LANGFITT: The column drew more than 200 emails. Many readers said they were just as frustrated with the outside criticism.

Mr. PUAL CHIDO(ph) (Retired Engineer, Ford): I use the word mean-spirited.

LANGFITT: Paul Chido is a retired engineer with Ford. He thinks some people resent Detroit because of what they see as overpaid auto workers. And along with Tompor, he admits the car companies made some big mistakes in the past.

LANGFITT: How do you think the country sees Detroit?

Mr. CHIDO: Well, I think they know we're in trouble, but they don't really - they feel it's our own making. I guess that's true, to a degree, but I don't see that we abused anything here and we need to be punished.

(Soundbite of typing)

LANGFITT: Daniel Howes has covered the auto industry for the Detroit News for a dozen years. He says people here shouldn't be surprised at the anger focused on their city.

Mr. DANIEL HOWES (Auto Industry Reporter, Detroit News): We tend to exist in here as the Detroit bubble.

LANGFITT: Howes says some people here live in the past. They act as if Detroit still dominates the car industry, although foreign companies now sell more than half the vehicles in America. And Howes says some union members think they shouldn't have to give up benefits, even though their employers have to borrow government money to keep operating.

Mr. HOWES: Particularly in southeast Michigan, a lot of folks approach their relationship with their employer that it's a lifetime kind of relationship, and that once you, quote, hire in, not only do you work for them until retirement, but they will then take care of you in some manner, shape or form, until the grave.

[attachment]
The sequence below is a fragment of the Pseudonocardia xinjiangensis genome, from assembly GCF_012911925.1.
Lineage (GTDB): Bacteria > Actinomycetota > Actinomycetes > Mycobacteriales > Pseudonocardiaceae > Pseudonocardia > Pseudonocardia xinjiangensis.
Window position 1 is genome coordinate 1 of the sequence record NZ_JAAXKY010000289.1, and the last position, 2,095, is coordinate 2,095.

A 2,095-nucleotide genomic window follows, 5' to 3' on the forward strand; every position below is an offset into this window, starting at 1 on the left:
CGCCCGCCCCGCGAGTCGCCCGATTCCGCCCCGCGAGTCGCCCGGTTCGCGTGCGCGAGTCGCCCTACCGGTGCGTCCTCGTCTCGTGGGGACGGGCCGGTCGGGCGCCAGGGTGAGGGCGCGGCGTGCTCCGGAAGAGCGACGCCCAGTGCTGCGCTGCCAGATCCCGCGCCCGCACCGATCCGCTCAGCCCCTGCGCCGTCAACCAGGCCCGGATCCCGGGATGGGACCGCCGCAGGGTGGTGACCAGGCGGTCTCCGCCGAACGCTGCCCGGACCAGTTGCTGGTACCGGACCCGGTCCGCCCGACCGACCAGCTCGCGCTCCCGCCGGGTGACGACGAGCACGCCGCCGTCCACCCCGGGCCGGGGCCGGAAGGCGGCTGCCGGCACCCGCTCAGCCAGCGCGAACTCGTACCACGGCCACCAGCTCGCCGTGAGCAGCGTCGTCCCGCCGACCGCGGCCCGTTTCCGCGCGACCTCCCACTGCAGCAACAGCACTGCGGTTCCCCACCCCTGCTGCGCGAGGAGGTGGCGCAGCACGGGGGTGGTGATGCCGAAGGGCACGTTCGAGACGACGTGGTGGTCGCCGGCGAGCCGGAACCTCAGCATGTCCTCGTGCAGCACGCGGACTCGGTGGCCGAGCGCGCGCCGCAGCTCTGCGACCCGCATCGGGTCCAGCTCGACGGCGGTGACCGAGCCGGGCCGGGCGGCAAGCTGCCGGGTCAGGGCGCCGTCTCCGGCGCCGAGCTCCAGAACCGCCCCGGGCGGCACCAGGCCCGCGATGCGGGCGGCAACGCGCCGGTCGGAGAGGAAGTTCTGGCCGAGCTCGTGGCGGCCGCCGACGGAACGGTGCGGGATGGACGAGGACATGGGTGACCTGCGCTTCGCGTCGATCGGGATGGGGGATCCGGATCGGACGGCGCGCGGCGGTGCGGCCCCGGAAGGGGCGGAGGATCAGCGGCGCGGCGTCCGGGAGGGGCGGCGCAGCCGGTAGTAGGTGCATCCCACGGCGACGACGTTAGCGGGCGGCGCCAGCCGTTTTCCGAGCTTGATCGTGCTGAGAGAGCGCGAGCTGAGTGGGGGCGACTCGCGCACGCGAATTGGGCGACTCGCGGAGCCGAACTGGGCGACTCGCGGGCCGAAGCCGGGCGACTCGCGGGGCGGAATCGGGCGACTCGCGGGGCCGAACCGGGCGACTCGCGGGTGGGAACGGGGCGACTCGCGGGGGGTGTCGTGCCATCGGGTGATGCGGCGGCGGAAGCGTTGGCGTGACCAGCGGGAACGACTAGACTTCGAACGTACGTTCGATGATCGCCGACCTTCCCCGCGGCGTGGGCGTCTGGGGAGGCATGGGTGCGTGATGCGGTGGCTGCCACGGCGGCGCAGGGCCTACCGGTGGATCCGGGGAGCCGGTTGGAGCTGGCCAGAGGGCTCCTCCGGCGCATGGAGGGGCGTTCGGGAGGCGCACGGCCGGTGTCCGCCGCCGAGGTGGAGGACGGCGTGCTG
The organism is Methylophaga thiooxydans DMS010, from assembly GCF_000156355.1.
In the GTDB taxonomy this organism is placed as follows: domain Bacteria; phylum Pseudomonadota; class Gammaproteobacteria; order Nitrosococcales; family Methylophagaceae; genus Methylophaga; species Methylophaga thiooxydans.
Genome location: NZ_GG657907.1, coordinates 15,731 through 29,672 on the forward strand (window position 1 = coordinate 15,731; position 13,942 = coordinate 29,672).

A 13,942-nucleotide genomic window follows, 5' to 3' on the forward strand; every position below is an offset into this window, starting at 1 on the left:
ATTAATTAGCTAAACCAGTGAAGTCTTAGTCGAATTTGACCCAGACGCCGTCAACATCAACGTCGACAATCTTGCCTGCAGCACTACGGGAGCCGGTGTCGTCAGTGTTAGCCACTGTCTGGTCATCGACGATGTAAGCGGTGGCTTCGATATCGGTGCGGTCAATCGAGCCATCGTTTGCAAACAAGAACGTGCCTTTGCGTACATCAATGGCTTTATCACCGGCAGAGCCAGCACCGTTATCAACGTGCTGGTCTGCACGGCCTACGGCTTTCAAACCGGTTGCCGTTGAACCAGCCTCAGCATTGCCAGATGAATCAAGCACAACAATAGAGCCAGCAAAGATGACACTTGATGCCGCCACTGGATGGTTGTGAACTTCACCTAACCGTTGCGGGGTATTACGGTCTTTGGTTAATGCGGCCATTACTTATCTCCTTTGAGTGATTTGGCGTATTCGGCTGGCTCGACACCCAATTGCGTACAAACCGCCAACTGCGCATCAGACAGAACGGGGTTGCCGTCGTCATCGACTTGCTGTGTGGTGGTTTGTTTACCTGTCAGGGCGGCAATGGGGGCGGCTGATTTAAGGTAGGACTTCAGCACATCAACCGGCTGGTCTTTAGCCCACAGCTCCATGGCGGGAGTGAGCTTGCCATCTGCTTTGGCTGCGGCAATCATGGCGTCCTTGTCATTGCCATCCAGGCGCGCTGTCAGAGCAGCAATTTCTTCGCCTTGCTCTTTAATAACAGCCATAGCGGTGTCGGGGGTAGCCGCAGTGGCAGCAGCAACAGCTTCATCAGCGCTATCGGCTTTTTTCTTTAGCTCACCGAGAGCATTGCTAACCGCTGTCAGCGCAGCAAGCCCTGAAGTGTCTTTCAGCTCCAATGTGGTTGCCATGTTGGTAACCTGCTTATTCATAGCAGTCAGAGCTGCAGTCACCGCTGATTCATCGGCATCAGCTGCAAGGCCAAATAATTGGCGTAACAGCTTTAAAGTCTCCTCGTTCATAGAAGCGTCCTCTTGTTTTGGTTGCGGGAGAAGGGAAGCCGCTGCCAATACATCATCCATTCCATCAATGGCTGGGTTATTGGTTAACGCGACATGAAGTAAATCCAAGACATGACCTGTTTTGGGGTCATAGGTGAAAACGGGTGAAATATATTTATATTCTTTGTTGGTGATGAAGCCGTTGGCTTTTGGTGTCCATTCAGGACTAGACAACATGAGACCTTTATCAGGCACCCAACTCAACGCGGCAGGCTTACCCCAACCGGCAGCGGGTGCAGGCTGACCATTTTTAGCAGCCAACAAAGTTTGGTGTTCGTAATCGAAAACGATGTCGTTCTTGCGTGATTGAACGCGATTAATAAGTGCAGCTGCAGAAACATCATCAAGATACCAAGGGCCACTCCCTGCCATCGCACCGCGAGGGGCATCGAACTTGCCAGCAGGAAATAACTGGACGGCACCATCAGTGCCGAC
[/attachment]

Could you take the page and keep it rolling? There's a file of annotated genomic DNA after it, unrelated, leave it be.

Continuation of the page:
LANGFITT: But Howes says if some thinking here is out of date, so are some outside views of his adopted city. Like most people in Detroit, he says public perception of domestic cars is caught in a time warp.

Mr. HOWES: Detroit today is building some of the best products it's ever built in its history.

LANGFITT: Independent analysts say similar things. But some people here are moving on from the industry that has defined the city for decades. Christopher Lowe(ph) considered a job at a Ford plant a few years ago. He's so glad he didn't take it. Now 27, he works for a rental-car agency while studying for an MBA. Lowe says sympathy for the auto companies, even here, is waning.

Mr. CHRISTOPHER LOWE: From, you know, management experience and from my education, I think it's a joke. You have to change, you have to adapt. I mean, foreign-car companies are making changes, and they've done it two, three decades ago. They're not cutting back and laying off entire plants and layoffs, and they're not going to Capitol Hill asking for money.